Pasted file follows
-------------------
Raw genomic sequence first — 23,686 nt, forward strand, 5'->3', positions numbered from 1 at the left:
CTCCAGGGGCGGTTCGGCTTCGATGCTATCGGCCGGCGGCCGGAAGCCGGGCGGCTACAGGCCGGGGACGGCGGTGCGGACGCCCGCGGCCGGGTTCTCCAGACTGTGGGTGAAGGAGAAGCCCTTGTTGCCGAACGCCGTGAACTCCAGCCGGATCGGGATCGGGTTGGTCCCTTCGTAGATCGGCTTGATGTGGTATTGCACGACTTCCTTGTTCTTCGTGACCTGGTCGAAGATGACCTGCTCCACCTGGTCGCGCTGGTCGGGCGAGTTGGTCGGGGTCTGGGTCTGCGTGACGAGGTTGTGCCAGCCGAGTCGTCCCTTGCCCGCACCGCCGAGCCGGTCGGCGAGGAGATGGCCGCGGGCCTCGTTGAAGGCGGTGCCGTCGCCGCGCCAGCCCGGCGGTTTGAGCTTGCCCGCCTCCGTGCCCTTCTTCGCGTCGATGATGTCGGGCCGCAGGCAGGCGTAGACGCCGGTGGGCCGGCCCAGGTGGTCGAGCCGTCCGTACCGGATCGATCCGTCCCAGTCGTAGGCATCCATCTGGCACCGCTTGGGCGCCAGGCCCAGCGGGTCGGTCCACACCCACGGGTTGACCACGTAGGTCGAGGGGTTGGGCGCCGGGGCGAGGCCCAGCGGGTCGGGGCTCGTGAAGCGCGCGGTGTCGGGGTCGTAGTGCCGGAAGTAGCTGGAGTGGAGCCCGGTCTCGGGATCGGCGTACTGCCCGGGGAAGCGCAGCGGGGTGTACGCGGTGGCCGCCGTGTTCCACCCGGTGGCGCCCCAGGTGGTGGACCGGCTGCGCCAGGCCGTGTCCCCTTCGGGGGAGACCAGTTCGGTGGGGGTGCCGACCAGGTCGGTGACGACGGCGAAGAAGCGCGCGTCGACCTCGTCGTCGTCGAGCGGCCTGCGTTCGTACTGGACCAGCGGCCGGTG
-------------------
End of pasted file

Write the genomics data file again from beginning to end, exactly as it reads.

Raw genomic sequence first — 23,686 nt, forward strand, 5'->3', positions numbered from 1 at the left:
CTCCAGGGGCGGTTCGGCTTCGATGCTATCGGCCGGCGGCCGGAAGCCGGGCGGCTACAGGCCGGGGACGGCGGTGCGGACGCCCGCGGCCGGGTTCTCCAGACTGTGGGTGAAGGAGAAGCCCTTGTTGCCGAACGCCGTGAACTCCAGCCGGATCGGGATCGGGTTGGTCCCTTCGTAGATCGGCTTGATGTGGTATTGCACGACTTCCTTGTTCTTCGTGACCTGGTCGAAGATGACCTGCTCCACCTGGTCGCGCTGGTCGGGCGAGTTGGTCGGGGTCTGGGTCTGCGTGACGAGGTTGTGCCAGCCGAGTCGTCCCTTGCCCGCACCGCCGAGCCGGTCGGCGAGGAGATGGCCGCGGGCCTCGTTGAAGGCGGTGCCGTCGCCGCGCCAGCCCGGCGGTTTGAGCTTGCCCGCCTCCGTGCCCTTCTTCGCGTCGATGATGTCGGGCCGCAGGCAGGCGTAGACGCCGGTGGGCCGGCCCAGGTGGTCGAGCCGTCCGTACCGGATCGATCCGTCCCAGTCGTAGGCATCCATCTGGCACCGCTTGGGCGCCAGGCCCAGCGGGTCGGTCCACACCCACGGGTTGACCACGTAGGTCGAGGGGTTGGGCGCCGGGGCGAGGCCCAGCGGGTCGGGGCTCGTGAAGCGCGCGGTGTCGGGGTCGTAGTGCCGGAAGTAGCTGGAGTGGAGCCCGGTCTCGGGATCGGCGTACTGCCCGGGGAAGCGCAGCGGGGTGTACGCGGTGGCCGCCGTGTTCCACCCGGTGGCGCCCCAGGTGGTGGACCGGCTGCGCCAGGCCGTGTCCCCTTCGGGGGAGACCAGTTCGGTGGGGGTGCCGACCAGGTCGGTGACGACGGCGAAGAAGCGCGCGTCGACCTCGTCGTCGTCGAGCGGCCTGCGTTCGTACTGGACCAGCGGCCGGTG